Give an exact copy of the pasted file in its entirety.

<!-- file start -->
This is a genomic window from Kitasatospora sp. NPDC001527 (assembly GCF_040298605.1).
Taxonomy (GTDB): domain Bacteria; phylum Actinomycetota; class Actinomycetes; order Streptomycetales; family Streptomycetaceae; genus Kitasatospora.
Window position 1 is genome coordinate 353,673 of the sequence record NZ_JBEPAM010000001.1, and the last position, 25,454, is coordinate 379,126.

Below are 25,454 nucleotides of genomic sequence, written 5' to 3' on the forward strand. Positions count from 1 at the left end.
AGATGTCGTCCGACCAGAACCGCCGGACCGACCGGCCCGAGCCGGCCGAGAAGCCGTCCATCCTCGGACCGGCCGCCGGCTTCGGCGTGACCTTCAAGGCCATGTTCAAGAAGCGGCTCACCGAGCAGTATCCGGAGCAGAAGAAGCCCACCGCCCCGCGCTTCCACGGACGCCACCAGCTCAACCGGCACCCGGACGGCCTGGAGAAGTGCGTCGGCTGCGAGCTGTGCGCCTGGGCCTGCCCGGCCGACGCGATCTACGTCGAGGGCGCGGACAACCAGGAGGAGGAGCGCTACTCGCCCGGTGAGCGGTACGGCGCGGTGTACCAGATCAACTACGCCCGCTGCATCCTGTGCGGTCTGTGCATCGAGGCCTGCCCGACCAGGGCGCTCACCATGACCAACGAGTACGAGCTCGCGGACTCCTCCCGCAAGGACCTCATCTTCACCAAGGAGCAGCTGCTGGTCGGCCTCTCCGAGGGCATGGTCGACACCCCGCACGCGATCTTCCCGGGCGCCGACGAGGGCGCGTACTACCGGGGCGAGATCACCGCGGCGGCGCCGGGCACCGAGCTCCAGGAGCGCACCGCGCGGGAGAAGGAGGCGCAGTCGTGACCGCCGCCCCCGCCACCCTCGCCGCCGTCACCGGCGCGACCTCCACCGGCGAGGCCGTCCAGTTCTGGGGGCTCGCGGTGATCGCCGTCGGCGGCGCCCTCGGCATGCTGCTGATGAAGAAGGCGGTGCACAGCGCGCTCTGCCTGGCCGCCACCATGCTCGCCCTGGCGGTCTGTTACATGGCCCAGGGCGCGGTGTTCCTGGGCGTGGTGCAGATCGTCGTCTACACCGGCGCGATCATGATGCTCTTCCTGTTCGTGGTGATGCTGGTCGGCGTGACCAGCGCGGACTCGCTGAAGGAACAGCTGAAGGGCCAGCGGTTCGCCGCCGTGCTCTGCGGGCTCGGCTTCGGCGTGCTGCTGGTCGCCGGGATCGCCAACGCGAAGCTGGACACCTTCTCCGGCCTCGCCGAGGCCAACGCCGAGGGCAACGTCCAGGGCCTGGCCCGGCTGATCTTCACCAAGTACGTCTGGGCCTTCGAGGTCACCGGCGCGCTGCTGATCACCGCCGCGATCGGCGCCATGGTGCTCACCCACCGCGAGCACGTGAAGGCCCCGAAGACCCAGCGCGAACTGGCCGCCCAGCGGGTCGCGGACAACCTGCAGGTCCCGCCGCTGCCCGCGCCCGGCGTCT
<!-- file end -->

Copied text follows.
This is a genomic window from Kitasatospora sp. NPDC001527 (assembly GCF_040298605.1).
Taxonomy (GTDB): domain Bacteria; phylum Actinomycetota; class Actinomycetes; order Streptomycetales; family Streptomycetaceae; genus Kitasatospora.
Window position 1 is genome coordinate 353,673 of the sequence record NZ_JBEPAM010000001.1, and the last position, 25,454, is coordinate 379,126.

Below are 25,454 nucleotides of genomic sequence, written 5' to 3' on the forward strand. Positions count from 1 at the left end.
AGATGTCGTCCGACCAGAACCGCCGGACCGACCGGCCCGAGCCGGCCGAGAAGCCGTCCATCCTCGGACCGGCCGCCGGCTTCGGCGTGACCTTCAAGGCCATGTTCAAGAAGCGGCTCACCGAGCAGTATCCGGAGCAGAAGAAGCCCACCGCCCCGCGCTTCCACGGACGCCACCAGCTCAACCGGCACCCGGACGGCCTGGAGAAGTGCGTCGGCTGCGAGCTGTGCGCCTGGGCCTGCCCGGCCGACGCGATCTACGTCGAGGGCGCGGACAACCAGGAGGAGGAGCGCTACTCGCCCGGTGAGCGGTACGGCGCGGTGTACCAGATCAACTACGCCCGCTGCATCCTGTGCGGTCTGTGCATCGAGGCCTGCCCGACCAGGGCGCTCACCATGACCAACGAGTACGAGCTCGCGGACTCCTCCCGCAAGGACCTCATCTTCACCAAGGAGCAGCTGCTGGTCGGCCTCTCCGAGGGCATGGTCGACACCCCGCACGCGATCTTCCCGGGCGCCGACGAGGGCGCGTACTACCGGGGCGAGATCACCGCGGCGGCGCCGGGCACCGAGCTCCAGGAGCGCACCGCGCGGGAGAAGGAGGCGCAGTCGTGACCGCCGCCCCCGCCACCCTCGCCGCCGTCACCGGCGCGACCTCCACCGGCGAGGCCGTCCAGTTCTGGGGGCTCGCGGTGATCGCCGTCGGCGGCGCCCTCGGCATGCTGCTGATGAAGAAGGCGGTGCACAGCGCGCTCTGCCTGGCCGCCACCATGCTCGCCCTGGCGGTCTGTTACATGGCCCAGGGCGCGGTGTTCCTGGGCGTGGTGCAGATCGTCGTCTACACCGGCGCGATCATGATGCTCTTCCTGTTCGTGGTGATGCTGGTCGGCGTGACCAGCGCGGACTCGCTGAAGGAACAGCTGAAGGGCCAGCGGTTCGCCGCCGTGCTCTGCGGGCTCGGCTTCGGCGTGCTGCTGGTCGCCGGGATCGCCAACGCGAAGCTGGACACCTTCTCCGGCCTCGCCGAGGCCAACGCCGAGGGCAACGTCCAGGGCCTGGCCCGGCTGATCTTCACCAAGTACGTCTGGGCCTTCGAGGTCACCGGCGCGCTGCTGATCACCGCCGCGATCGGCGCCATGGTGCTCACCCACCGCGAGCACGTGAAGGCCCCGAAGACCCAGCGCGAACTGGCCGCCCAGCGGGTCGCGGACAACCTGCAGGTCCCGCCGCTGCCCGCGCCCGGCGTCT